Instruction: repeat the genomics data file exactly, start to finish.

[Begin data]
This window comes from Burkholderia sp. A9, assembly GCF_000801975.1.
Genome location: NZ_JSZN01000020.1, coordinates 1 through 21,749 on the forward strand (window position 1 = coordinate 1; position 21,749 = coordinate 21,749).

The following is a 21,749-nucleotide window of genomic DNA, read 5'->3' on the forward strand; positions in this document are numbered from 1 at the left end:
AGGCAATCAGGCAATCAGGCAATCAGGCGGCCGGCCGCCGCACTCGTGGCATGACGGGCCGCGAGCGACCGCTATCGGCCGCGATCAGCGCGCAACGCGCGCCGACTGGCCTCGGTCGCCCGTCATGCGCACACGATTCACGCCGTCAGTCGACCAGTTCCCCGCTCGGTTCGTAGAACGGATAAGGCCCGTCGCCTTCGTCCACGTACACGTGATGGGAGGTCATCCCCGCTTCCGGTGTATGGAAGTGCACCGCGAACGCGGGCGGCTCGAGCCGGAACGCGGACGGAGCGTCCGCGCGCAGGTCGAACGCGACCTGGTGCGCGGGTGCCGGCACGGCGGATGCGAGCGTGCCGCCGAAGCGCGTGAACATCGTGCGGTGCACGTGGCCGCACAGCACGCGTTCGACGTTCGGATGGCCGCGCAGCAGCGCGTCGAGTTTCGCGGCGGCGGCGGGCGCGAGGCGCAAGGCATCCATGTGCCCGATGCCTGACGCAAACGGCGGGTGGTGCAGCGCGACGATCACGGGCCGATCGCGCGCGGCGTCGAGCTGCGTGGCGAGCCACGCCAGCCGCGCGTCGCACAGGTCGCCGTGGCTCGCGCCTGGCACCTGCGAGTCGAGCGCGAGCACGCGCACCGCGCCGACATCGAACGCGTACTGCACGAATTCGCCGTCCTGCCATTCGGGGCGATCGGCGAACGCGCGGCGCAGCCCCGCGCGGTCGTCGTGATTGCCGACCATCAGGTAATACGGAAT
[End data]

This window comes from Burkholderia sp. A9, assembly GCF_000801975.1.
Genome location: NZ_JSZN01000020.1, coordinates 1 through 21,749 on the forward strand (window position 1 = coordinate 1; position 21,749 = coordinate 21,749).

The following is a 21,749-nucleotide window of genomic DNA, read 5'->3' on the forward strand; positions in this document are numbered from 1 at the left end:
AGGCAATCAGGCAATCAGGCAATCAGGCGGCCGGCCGCCGCACTCGTGGCATGACGGGCCGCGAGCGACCGCTATCGGCCGCGATCAGCGCGCAACGCGCGCCGACTGGCCTCGGTCGCCCGTCATGCGCACACGATTCACGCCGTCAGTCGACCAGTTCCCCGCTCGGTTCGTAGAACGGATAAGGCCCGTCGCCTTCGTCCACGTACACGTGATGGGAGGTCATCCCCGCTTCCGGTGTATGGAAGTGCACCGCGAACGCGGGCGGCTCGAGCCGGAACGCGGACGGAGCGTCCGCGCGCAGGTCGAACGCGACCTGGTGCGCGGGTGCCGGCACGGCGGATGCGAGCGTGCCGCCGAAGCGCGTGAACATCGTGCGGTGCACGTGGCCGCACAGCACGCGTTCGACGTTCGGATGGCCGCGCAGCAGCGCGTCGAGTTTCGCGGCGGCGGCGGGCGCGAGGCGCAAGGCATCCATGTGCCCGATGCCTGACGCAAACGGCGGGTGGTGCAGCGCGACGATCACGGGCCGATCGCGCGCGGCGTCGAGCTGCGTGGCGAGCCACGCCAGCCGCGCGTCGCACAGGTCGCCGTGGCTCGCGCCTGGCACCTGCGAGTCGAGCGCGAGCACGCGCACCGCGCCGACATCGAACGCGTACTGCACGAATTCGCCGTCCTGCCATTCGGGGCGATCGGCGAACGCGCGGCGCAGCCCCGCGCGGTCGTCGTGATTGCCGACCATCAGGTAATACGGAAT